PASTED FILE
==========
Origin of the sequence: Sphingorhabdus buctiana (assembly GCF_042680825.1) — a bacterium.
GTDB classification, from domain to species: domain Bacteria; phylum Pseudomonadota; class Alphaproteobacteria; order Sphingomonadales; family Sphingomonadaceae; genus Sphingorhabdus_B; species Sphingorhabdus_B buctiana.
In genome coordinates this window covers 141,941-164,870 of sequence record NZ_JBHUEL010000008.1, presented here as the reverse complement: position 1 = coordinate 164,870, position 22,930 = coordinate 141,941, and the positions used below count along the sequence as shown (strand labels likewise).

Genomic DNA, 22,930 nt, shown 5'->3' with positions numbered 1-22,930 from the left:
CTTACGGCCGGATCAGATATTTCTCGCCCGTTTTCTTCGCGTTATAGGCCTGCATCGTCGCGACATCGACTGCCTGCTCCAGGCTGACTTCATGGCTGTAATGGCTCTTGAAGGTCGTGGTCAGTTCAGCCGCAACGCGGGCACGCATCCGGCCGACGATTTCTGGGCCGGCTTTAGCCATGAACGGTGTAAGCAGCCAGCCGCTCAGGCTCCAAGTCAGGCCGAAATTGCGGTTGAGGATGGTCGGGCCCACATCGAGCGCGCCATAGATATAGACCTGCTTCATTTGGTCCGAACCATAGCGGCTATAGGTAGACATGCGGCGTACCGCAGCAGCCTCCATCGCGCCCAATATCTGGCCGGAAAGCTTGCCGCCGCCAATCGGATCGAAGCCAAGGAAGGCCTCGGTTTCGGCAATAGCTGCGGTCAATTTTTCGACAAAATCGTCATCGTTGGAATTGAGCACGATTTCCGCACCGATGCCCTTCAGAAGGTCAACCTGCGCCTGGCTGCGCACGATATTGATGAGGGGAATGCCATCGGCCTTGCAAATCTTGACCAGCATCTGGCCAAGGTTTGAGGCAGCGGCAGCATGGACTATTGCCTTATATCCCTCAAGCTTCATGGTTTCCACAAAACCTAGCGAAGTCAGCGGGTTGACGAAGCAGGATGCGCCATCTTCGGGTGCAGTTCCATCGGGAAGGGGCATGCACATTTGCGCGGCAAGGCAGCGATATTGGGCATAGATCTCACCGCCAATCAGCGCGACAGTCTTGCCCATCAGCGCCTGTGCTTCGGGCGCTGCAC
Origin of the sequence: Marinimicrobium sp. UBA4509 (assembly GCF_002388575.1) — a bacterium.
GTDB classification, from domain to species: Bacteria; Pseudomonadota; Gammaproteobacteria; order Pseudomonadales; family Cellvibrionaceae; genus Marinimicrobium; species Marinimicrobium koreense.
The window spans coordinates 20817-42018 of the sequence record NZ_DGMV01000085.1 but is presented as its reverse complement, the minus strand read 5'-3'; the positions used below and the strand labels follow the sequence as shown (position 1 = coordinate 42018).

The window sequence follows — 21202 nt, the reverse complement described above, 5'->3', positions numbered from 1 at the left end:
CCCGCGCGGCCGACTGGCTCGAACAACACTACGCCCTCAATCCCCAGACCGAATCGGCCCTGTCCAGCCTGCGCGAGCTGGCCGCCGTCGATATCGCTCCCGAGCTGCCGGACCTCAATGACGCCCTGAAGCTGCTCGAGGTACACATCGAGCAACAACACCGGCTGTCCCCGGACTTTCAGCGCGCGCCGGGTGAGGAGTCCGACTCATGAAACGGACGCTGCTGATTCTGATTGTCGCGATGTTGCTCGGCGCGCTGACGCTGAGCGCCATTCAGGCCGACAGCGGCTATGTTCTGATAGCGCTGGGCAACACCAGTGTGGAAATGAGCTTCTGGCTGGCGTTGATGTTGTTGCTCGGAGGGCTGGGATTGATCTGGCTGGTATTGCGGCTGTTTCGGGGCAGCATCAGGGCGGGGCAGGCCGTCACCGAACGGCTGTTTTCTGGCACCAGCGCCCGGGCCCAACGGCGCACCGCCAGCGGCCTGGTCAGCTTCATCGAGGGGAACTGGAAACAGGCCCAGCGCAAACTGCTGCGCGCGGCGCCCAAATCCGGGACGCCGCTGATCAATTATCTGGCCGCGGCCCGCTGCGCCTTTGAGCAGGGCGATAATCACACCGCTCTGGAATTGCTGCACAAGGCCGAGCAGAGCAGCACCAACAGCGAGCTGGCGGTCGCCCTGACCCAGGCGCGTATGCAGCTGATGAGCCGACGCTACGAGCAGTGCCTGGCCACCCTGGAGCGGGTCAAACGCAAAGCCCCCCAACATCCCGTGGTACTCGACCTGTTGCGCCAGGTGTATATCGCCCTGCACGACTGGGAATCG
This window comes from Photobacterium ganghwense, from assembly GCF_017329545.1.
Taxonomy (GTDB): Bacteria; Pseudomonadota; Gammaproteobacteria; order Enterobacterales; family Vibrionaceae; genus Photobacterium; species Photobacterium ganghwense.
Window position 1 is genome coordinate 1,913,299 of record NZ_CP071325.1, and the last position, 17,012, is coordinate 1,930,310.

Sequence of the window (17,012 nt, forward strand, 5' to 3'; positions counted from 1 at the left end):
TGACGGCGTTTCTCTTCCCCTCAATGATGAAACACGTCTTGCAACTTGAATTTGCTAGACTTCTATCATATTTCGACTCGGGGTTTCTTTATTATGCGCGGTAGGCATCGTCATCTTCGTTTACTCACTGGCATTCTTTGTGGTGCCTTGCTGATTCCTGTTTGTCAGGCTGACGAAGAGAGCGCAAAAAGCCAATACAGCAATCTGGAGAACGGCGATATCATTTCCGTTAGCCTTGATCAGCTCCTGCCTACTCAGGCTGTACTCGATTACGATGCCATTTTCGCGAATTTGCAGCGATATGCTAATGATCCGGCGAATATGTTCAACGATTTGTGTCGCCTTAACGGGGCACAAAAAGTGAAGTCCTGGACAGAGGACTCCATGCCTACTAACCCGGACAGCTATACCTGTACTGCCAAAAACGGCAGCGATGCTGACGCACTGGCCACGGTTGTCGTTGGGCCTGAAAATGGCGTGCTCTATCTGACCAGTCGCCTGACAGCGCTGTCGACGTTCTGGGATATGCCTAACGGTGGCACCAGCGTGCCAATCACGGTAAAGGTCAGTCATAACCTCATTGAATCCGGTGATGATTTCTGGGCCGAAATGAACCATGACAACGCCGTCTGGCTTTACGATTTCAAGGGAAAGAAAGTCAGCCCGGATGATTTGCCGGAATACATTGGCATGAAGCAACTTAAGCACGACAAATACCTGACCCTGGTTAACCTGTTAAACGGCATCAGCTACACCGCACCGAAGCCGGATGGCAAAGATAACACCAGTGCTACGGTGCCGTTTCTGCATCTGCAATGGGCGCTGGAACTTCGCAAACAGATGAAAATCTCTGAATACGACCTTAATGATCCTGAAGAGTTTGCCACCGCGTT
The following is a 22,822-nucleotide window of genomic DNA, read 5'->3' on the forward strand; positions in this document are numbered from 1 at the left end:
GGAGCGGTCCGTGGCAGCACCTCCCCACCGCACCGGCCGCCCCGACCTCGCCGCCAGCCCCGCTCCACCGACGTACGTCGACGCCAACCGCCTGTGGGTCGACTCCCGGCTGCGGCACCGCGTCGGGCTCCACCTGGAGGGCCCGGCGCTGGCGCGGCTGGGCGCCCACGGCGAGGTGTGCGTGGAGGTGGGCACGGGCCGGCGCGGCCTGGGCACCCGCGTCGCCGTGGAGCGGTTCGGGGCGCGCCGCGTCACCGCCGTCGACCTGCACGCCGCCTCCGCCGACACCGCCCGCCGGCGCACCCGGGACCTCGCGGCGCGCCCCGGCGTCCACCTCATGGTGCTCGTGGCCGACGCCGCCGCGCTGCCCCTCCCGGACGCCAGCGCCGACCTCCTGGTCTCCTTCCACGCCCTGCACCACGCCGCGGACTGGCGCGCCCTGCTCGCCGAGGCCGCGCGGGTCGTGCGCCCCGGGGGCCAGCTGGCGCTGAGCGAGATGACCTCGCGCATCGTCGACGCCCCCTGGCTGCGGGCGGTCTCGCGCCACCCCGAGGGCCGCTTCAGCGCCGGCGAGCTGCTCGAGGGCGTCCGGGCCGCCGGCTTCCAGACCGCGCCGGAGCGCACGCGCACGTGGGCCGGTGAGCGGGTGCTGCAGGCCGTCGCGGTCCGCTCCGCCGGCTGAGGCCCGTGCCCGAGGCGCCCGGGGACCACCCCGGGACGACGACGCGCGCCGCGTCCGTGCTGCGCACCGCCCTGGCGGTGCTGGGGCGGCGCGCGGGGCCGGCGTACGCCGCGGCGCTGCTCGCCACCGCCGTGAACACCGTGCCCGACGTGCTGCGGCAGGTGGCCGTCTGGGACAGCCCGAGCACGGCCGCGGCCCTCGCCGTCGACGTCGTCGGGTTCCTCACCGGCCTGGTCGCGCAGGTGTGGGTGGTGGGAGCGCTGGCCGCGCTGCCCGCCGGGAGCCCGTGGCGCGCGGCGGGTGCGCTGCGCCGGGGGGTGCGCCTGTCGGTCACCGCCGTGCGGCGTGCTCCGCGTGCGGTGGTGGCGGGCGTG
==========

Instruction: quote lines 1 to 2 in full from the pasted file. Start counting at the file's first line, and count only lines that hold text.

Origin of the sequence: Sphingorhabdus buctiana (assembly GCF_042680825.1) — a bacterium.
GTDB classification, from domain to species: domain Bacteria; phylum Pseudomonadota; class Alphaproteobacteria; order Sphingomonadales; family Sphingomonadaceae; genus Sphingorhabdus_B; species Sphingorhabdus_B buctiana.